Apple Photo Printers

Top 10: The Best All-in-One Printers

Something big happened to home and small-office printers in the last few years: They reached a point where it no longer made sense, most of the time, to buy one that wasn't an all-in-one (AIO) model.

Also known as multifunction printers, AIO printers can scan documents and make copies; in the case of business-oriented models, some also support old-school phone-line faxing. AIOs have been phenomenally popular sellers, and price wars among the four or five major makers have been so intense that inexpensive printers that "only" print have been pushed to the side—especially among inkjets.

We don't mean to talk down laser-based AIOs, but inkjets are where you'll find today's best AIO printer values for budget-strapped offices. Even under-0 color inkjet models nowadays can scan and fax, and so long as you have the living or work space to dedicate to one, an AIO is where to start looking with any budget-printer purchase. Plus, a new wave of business-oriented inkjet AIOs—notably, from Canon, Epson, HP, and Brother—has brought about a major shift in the fortunes of the inkjet. Now, it can compete for the affections of IT folks and small-business owners alike as a viable alternative for workgroups.

The right technology for you to choose, though—inkjet or laser—is really a function of the kind of printing you intend to do, and your budget. The very cheapest AIO printers are inkjets, and the least-expensive laser AIOs will print in black-and-white only. A good rule of thumb to follow: If quality photo printing matters to you at all, an inkjet-based AIO is the only way to go; if photo printing doesn't matter much, and most of your output is reams of monochrome business documents or drafts, a laser model is worth considering, as it may save you plenty of bucks on operating costs over the long run. Color laser AIOs also exist, and some models are capable of good-quality non-photo-centric color output (for things like business presentations and brochures), but they start around $300.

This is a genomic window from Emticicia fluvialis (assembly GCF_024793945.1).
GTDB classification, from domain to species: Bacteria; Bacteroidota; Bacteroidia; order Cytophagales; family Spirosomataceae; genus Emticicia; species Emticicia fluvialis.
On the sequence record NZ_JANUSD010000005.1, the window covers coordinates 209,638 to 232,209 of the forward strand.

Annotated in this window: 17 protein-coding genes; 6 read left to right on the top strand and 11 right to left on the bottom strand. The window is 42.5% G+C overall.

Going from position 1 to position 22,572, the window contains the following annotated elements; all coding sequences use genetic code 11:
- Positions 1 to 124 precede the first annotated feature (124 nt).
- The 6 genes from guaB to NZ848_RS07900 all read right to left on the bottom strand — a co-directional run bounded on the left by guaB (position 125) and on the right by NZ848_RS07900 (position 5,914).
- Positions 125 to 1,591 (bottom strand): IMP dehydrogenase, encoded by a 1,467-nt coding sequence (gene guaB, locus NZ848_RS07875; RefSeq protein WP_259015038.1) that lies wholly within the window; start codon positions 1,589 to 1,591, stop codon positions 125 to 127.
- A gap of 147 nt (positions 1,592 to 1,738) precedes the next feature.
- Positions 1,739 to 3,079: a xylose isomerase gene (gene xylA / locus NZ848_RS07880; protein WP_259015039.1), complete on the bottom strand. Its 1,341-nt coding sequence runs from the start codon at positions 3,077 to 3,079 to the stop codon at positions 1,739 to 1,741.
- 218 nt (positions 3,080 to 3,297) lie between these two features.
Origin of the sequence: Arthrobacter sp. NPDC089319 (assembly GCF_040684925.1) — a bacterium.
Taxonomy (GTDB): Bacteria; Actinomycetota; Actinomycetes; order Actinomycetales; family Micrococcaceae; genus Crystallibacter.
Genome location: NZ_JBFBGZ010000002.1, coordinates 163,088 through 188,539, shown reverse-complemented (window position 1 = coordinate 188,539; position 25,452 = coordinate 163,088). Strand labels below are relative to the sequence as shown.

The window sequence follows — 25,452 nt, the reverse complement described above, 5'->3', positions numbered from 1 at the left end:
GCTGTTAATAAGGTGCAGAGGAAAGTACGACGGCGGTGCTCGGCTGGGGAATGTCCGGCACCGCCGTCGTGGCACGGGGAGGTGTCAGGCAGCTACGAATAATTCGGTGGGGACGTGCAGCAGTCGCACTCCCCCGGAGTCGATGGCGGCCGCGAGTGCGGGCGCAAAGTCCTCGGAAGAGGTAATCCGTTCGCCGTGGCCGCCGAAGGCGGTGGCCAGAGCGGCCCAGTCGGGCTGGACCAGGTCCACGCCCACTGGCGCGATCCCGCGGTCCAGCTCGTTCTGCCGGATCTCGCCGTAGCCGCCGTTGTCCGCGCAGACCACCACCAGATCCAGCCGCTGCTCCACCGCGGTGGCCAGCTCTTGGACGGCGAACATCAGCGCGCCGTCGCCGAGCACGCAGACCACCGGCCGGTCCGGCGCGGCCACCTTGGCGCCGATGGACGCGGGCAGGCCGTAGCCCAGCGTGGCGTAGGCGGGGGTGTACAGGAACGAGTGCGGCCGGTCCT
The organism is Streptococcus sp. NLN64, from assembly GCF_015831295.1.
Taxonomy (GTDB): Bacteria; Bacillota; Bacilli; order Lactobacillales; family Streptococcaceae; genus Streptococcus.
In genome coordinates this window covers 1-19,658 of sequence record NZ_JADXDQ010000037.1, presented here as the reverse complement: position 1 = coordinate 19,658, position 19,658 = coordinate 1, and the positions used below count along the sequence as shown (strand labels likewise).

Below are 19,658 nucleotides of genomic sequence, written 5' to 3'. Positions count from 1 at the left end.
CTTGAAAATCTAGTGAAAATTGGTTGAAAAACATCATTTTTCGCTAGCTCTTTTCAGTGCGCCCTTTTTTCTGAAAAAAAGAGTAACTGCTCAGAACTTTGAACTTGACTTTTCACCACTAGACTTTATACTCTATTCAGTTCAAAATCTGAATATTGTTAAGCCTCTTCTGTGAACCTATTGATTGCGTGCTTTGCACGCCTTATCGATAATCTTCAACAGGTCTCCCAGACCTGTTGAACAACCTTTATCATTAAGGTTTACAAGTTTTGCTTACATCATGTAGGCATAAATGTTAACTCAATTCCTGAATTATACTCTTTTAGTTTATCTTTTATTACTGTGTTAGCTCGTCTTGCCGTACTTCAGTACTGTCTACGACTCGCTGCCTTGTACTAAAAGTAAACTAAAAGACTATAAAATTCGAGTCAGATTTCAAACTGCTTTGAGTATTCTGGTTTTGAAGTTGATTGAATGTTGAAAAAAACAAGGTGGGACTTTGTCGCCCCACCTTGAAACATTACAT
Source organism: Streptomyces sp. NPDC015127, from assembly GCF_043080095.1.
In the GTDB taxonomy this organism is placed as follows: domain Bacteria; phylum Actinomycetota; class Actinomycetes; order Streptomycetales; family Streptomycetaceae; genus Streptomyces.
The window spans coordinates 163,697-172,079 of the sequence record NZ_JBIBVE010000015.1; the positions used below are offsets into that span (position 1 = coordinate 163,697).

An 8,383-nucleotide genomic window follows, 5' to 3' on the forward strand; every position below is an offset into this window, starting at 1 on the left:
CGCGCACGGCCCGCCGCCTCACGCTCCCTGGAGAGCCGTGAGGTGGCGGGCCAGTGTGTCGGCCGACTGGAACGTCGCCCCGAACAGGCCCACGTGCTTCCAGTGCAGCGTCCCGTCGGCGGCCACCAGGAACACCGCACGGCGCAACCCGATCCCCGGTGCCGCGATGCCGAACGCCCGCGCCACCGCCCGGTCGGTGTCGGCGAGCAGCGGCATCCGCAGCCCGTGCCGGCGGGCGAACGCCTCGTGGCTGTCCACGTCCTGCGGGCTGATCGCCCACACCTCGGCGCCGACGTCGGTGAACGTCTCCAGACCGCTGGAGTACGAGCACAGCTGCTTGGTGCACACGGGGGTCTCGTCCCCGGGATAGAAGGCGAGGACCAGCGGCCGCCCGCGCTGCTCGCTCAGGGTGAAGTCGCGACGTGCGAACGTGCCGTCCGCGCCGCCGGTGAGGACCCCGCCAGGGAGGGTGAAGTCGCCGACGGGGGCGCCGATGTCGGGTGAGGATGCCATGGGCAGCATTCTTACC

HP Officejet Pro X576dw "PageWide" Multifunction Printer

The biggest X-factor that we've seen emerge in recent years in the inkjet-vs.-laser debate was brought on in 2013 by HP, which debuted printers employing its PageWide technology. PageWide printers are inkjets, but they employ a stationary array of printing nozzles, which lets them print at high speeds reminiscent of a top-notch laser. They're meant for businesses—not consumers—but they are a compelling alternative to color lasers for heavy-printing workgroups, an area once completely owned by high-volume laser printers. One of our favorite AIOs for some time now has indeed been a PageWide machine, the HP Officejet Pro X576dw. Epson, meanwhile, rolled out its PrecisionCore technology, a new design for its inkjet heads, that enables similar efficiencies.

Brother MFC-J4610
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FAQ

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How to scan photos from my hp deskjet f2280 all in one printer to my apple mac computer

See the manufacturer's web-site:
for information on "Mac OS: Installing and Using the Printer in Mac OS X 10.6".

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